Now: We demand salary rollbacks of union workers, an end to pension payments, a reduction of benefit costs!

And you can't figure out why the workers would strike. No wonder American business is in the crapper, with "let them eat cake" support like yours. I remember when Lee Iacocca cut his own salary to $1 a year so he could look the union negotiators in the eye and say "We're all in this together." It appears that no one in management at Hostess - or across a litany of other American enterprises - is that smart.
 
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And you can't figure out why the workers would strike.
----------------------------------------------------

http://www.washingtontimes.com/news/2012/nov/15/us-postal-se...

Despite nearly $16 billion in annual losses announced by the U.S. Postal Service on Thursday, all but one of the top five executives for the nation's mail service had an overall compensation increase this year, records show.

“As we continue to adjust to a changing business environment, it’s important that we recruit and retain the forward-thinking leadership we need to continue to remain viable,” he said. “Compensation is important to that equation.”

Total compensation for top postal executives is capped at $276,840, based on a rule that executives can’t earn more than 120 percent of the salary of the vice president of the United States. But the board of governors, which approves executive compensation for the Postal Service, can authorize hundreds of thousands of dollars in deferred compensation payments.

The Washington Times reported last year, for instance, that retired Postmaster General John E. Potter, now chief executive of the Metropolitan Washington Airports Authority, was still owed more than $800,000 in deferred compensation payments with payouts scheduled over a decade.
--------------------------------------------
Are you upset?
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If I was the CEO of a corporation that the unions were running into the ground




There are no such corporations.
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GoofusDoofus wrote: And you can't figure out why the workers would strike.

Oh, I figured it out. And now they're unemployed. Good job, union thugs.
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>>If I was the CEO of a corporation that the unions were running into the ground<<


There are no such corporations. - FMNH


----------------

That's a lie!
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If I was the CEO of a corporation that the unions were running into the ground, I'd take the money and run, too. No reason not to.

Except that they weren't:

http://boards.fool.com/worker-who-had-worked-there-37-years-...

But I expect you'd find any old lame excuse to take the money and run anyway.
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jweist wrote: But I expect you'd find any old lame excuse to take the money and run anyway.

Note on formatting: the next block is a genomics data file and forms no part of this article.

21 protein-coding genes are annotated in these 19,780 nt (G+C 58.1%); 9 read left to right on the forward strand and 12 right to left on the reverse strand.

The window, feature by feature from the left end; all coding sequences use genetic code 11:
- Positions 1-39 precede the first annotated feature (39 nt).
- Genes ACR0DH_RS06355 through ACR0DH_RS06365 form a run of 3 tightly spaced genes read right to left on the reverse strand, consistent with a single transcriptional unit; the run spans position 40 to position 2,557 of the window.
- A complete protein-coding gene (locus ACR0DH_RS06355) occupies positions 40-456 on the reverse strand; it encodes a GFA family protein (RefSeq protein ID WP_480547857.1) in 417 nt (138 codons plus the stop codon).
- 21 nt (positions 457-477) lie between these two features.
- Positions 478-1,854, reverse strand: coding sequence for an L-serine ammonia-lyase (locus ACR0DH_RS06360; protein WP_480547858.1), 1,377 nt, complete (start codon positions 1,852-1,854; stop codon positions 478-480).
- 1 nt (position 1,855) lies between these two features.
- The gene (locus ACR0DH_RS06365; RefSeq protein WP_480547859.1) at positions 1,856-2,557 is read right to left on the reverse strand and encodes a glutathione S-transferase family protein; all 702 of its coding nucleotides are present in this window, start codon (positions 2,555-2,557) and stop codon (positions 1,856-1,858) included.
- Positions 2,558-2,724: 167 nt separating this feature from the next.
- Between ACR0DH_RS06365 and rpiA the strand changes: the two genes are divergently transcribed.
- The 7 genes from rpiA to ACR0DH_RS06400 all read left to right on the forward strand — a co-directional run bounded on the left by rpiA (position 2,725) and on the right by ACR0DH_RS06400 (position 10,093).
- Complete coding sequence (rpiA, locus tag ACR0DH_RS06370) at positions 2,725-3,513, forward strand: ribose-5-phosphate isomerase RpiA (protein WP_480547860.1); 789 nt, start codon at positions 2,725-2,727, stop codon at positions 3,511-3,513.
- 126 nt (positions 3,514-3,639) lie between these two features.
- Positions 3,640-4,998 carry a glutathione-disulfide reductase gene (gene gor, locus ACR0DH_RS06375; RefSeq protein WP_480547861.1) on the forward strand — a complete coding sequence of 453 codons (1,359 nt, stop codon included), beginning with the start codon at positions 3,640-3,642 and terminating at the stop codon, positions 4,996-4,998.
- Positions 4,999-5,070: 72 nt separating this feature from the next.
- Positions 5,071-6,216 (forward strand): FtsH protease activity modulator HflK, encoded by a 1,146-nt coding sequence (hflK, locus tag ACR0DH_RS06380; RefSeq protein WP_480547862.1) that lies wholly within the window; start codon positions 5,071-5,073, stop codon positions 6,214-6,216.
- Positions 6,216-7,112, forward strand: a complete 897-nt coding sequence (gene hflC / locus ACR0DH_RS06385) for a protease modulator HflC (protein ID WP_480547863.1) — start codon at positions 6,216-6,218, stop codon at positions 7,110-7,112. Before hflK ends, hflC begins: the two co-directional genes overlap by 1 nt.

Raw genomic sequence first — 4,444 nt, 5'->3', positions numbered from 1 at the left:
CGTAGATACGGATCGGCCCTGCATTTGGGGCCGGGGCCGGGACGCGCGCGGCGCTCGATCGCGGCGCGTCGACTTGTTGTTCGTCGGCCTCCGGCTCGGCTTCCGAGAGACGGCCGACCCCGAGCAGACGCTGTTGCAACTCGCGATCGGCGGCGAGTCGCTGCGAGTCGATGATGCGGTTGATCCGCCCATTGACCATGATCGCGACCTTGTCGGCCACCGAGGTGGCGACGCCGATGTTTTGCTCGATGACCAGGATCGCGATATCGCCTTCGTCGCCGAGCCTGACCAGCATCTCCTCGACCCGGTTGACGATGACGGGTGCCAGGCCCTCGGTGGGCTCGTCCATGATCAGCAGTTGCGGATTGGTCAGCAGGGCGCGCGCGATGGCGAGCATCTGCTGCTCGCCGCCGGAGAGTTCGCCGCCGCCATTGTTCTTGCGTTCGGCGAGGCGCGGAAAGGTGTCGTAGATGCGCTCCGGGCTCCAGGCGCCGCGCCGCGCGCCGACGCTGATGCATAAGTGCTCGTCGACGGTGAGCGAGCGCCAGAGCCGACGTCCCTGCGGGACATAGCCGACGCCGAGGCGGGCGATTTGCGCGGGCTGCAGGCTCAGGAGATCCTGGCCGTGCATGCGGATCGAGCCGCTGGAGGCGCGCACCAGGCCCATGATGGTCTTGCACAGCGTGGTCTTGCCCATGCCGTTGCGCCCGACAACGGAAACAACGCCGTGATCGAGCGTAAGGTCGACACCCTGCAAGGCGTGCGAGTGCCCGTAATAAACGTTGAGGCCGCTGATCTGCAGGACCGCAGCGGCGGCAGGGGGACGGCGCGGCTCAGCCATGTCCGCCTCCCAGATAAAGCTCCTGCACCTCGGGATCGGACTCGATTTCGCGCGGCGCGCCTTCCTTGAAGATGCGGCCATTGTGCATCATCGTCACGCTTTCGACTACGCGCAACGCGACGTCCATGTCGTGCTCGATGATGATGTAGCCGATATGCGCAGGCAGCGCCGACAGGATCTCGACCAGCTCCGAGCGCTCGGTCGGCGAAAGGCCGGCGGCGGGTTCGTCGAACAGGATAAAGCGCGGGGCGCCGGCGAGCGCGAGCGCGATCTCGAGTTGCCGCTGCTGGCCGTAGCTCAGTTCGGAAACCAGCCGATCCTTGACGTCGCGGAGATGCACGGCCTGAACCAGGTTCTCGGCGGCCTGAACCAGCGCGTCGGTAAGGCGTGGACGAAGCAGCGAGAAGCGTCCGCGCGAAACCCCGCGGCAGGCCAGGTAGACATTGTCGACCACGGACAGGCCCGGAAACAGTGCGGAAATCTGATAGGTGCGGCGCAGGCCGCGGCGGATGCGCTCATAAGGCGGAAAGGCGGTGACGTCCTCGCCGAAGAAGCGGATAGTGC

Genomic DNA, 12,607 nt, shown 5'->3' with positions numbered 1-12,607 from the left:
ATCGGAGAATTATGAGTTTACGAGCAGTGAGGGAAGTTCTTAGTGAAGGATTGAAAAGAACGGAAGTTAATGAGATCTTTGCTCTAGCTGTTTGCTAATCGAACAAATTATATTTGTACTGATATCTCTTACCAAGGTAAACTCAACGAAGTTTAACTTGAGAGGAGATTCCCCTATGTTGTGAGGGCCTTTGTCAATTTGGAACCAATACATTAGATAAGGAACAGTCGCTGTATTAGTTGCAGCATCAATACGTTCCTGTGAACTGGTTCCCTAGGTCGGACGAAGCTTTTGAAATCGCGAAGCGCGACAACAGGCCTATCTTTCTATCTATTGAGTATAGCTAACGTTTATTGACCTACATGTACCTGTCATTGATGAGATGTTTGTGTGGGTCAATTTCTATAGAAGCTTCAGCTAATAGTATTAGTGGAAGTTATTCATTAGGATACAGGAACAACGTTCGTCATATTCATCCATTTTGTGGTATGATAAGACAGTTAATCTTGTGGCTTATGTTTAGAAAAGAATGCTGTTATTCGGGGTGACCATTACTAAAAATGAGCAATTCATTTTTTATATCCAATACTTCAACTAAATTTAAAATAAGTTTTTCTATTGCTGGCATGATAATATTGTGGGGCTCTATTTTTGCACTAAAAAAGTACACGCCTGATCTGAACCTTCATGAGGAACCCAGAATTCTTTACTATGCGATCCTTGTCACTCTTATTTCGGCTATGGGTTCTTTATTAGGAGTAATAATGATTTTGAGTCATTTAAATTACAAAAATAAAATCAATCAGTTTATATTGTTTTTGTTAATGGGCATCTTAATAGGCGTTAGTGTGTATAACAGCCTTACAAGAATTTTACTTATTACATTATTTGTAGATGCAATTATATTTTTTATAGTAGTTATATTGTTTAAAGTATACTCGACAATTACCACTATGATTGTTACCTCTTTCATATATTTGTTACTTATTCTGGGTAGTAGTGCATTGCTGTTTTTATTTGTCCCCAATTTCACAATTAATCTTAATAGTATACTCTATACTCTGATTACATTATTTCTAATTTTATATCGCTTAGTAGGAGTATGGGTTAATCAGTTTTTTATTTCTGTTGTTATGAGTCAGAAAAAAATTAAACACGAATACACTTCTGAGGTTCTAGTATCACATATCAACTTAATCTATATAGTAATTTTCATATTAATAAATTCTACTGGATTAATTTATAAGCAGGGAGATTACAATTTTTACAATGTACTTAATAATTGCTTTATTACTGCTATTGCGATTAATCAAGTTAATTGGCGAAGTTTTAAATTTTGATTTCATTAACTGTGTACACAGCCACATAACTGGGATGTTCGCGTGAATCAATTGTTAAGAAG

You think you have all the available data on which to form your opinion? You do not. You're just a librul who forms opinions on how they make him "feel."

Hostess warned that it would liquidate unless the bakers--just one of several unions involved with Hostess--who were striking in protest against a new contract imposed in bankruptcy courtreturned to work.

One union drove Hostess into bankruptcy. Just one. Only one group of union thugs.
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" It appears that no one in management at Hostess - or across a litany of other American enterprises - is that smart. "

^^^^^^^^^^^^^^^^^^^^^^^^^^^^^^^^^^^^^^^^^^^^^^^^^^^^

Ahhh.

So as far as business and labor you mean to say that
going out of the Twinkie business is only their

just
dessert?

Howie52
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One union drove Hostess into bankruptcy. Just one. Only one group of union thugs.

Correction.

One union drove Hostess into LIQUIDATION rather than reorganization.
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Quoted: One union drove Hostess into bankruptcy. Just one. Only one group of union thugs.

warrl wrote: Correction. One union drove Hostess into LIQUIDATION rather than reorganization.

A VERY important distinction! And one which, having not been made by an ignorant media, cost Mitt Romney millions of votes.
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warrl wrote: Correction. One union drove Hostess into LIQUIDATION rather than reorganization.

A VERY important distinction! And one which, having not been made by an ignorant media, cost Mitt Romney millions of votes.




Too bad Romney wasn't smart enough to explain it. But then again, he couldn't even hire a competent webmaster. That's why he doesn't have what it takes to be president.
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FeedMeCrap wrote: Too bad Romney wasn't smart enough to explain it.

He did explain it--within the context of the op-ed. It was the editor at The New York Times that wrote the headline--column writers don't get to do that--and "Let Detroit Go Bankrupt" became a meme.

You don't even realize how brainwashed you really are, do you?
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hostess had 157 union contracts or so.......just too many mergers over too many years.


The mess had to collapse at some point.


You can't run a company with 157 sets of work rules, contract rules, and union thugs each demanding their union get the top perks, benefits, etc.



t.